Impact Report marks one year of Everyone Home



The publication of the first Impact Report produced by the Everyone Home Collective this week marks a year since people and organisations that are concerned about homelessness in Scotland came together to create a platform to connect, to gather evidence, set priorities and assemble the right people in response to a crisis.

Everyone Home is a unique collective of 35 organisations, including people with lived experience, concerned about the impact of the pandemic on homelessness. It is a third and academic sector group that has collaborated closely with national and local government to implement shared priorities.

In the early months of the pandemic, many aspects of Scotland’s response to homelessness increased in pace, scope and parity in response to the pressure of a public health emergency bearing down on the system.

Over the course of 2020, a commitment from the Scottish Government to listen and take on board radical solutions proved sincere and constructive, with rapid progress on actions that may have taken longer to accomplish under normal circumstances.

Maggie Brünjes, chief executive at Homeless Network Scotland, who facilitate the collective, said: “We needed to pool expertise in response to a crisis presenting as ‘too big’ for any single organisation to respond effectively. The speed and urgency, alongside partnership and co-operation, had a direct and immediate impact on policy and practice in Scotland.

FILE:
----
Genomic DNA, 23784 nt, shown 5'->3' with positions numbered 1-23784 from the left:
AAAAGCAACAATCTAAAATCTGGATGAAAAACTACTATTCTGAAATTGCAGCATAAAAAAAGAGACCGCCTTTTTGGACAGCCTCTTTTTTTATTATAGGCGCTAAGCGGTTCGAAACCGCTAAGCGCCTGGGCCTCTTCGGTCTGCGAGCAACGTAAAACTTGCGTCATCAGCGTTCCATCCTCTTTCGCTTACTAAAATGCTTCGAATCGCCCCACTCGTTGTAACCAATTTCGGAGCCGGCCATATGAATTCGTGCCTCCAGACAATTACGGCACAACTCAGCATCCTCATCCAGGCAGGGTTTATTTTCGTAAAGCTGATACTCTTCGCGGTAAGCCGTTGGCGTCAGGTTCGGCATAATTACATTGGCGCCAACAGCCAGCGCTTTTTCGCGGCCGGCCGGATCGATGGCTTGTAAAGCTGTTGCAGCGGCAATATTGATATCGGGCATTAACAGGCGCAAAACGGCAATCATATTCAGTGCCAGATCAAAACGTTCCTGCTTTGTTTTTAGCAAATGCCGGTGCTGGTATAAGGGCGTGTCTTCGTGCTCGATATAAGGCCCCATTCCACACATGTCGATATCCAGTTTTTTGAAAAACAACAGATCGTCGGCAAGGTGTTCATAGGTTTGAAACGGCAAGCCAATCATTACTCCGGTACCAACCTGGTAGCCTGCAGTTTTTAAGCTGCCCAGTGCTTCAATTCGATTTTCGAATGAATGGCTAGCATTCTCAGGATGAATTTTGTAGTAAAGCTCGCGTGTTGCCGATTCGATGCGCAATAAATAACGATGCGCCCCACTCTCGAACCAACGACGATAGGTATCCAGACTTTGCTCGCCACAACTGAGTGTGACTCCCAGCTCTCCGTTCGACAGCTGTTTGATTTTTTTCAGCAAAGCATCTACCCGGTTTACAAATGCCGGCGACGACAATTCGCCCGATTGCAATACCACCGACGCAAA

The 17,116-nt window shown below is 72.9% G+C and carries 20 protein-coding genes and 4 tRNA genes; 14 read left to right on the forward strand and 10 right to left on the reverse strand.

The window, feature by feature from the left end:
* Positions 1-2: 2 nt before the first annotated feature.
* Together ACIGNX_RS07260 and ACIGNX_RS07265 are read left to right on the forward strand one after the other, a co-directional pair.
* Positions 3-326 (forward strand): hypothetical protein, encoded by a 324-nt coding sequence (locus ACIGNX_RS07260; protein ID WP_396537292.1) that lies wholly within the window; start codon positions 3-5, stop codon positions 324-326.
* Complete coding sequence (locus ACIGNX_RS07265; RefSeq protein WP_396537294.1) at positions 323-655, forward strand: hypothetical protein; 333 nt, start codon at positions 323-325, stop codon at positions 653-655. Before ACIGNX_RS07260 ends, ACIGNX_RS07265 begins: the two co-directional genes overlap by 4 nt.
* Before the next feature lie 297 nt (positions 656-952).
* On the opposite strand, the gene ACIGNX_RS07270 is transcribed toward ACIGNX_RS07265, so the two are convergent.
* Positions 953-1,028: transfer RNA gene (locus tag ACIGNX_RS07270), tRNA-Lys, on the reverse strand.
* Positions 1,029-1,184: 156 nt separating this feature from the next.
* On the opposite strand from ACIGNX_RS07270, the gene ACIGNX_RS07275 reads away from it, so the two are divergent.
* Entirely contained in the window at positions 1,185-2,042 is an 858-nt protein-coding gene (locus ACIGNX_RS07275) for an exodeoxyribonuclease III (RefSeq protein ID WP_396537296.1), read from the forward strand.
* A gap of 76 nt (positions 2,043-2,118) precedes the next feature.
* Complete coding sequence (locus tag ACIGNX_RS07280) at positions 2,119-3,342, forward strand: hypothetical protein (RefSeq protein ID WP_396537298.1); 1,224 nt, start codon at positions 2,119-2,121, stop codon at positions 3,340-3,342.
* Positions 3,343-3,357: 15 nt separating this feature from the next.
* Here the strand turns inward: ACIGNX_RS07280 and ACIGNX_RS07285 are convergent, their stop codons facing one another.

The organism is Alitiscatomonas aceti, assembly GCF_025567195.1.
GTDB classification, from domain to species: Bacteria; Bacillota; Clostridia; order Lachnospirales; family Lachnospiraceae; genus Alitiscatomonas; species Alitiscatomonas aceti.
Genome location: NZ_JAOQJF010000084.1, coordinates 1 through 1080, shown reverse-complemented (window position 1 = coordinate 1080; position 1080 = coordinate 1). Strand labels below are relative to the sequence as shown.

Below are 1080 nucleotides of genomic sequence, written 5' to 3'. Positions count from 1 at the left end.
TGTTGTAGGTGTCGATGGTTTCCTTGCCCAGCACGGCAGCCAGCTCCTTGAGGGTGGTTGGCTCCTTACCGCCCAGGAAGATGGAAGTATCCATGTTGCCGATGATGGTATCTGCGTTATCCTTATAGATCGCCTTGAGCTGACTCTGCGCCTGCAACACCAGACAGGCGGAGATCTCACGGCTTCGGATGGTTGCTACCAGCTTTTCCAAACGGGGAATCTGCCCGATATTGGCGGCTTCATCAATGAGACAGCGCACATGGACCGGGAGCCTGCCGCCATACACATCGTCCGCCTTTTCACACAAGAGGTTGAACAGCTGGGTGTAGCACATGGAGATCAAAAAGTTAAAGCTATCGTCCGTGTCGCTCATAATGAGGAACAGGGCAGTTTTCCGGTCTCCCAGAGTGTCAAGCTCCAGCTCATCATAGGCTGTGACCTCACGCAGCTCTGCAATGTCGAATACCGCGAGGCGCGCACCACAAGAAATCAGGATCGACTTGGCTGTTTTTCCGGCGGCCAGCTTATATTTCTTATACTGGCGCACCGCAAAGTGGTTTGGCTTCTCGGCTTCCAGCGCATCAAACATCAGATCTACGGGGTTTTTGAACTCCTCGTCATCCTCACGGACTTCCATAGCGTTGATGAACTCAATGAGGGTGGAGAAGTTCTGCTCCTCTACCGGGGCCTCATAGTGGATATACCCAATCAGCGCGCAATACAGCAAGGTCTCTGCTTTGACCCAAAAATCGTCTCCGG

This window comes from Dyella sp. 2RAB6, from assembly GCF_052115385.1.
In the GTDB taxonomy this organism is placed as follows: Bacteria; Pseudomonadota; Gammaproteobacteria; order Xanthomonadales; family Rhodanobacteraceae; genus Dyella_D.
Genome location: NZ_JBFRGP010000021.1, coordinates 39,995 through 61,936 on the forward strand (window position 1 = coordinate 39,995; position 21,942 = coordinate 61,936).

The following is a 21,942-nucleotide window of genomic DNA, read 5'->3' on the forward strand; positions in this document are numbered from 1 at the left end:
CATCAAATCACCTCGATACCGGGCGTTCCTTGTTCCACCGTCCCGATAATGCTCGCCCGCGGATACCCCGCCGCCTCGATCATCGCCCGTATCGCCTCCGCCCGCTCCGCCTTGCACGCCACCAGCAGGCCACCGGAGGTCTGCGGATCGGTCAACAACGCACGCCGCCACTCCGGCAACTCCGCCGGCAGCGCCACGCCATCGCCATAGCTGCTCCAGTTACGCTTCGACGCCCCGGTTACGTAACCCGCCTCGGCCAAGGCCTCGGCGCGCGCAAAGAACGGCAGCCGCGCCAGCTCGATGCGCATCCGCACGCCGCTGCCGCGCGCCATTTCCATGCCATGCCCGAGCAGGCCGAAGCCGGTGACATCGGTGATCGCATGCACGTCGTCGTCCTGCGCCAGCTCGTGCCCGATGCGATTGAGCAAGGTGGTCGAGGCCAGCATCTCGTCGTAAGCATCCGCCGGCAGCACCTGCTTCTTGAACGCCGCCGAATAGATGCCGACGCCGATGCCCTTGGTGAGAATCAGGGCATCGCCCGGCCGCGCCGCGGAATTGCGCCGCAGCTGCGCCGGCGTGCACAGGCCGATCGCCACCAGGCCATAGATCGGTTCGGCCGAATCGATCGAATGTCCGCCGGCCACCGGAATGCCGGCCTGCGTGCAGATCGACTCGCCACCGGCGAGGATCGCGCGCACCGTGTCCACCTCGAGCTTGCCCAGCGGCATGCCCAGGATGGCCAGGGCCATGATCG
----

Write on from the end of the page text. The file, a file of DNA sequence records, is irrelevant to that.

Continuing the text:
“Our ambition is now growing as we finalise our work plan for year two. By retaining this third sector and academic structure we can continue to take collective responsibility for mitigating the impact of the pandemic on people going through the toughest times, providing an infrastructure for public sector colleagues, at national and local level, so we can achieve more together.”

The collective has so far published five influential pieces of work. A preliminary framework was published in June 2020 to help ensure there was forward movement in local and national efforts to tackle homelessness at a time of great uncertainty and looking ahead to post-pandemic priorities.

Four subsequent Route Maps followed between June and December. The route maps were the Collective’s method of cutting through the range of evidence, information and opinion on some of the ‘big questions’ in the homelessness sector - and, importantly, to offer a way forward. They are:

The work plan is firmly rooted in the triple-lock measures laid out in the initial framework produced in June last year – more homes for good health, no return to rough sleeping and no evictions into homelessness. With several key achievements from year one now incorporated into policy and practice in Scotland, the collective is ambitious about what more can be achieved in partnership with national and local public sector colleagues.



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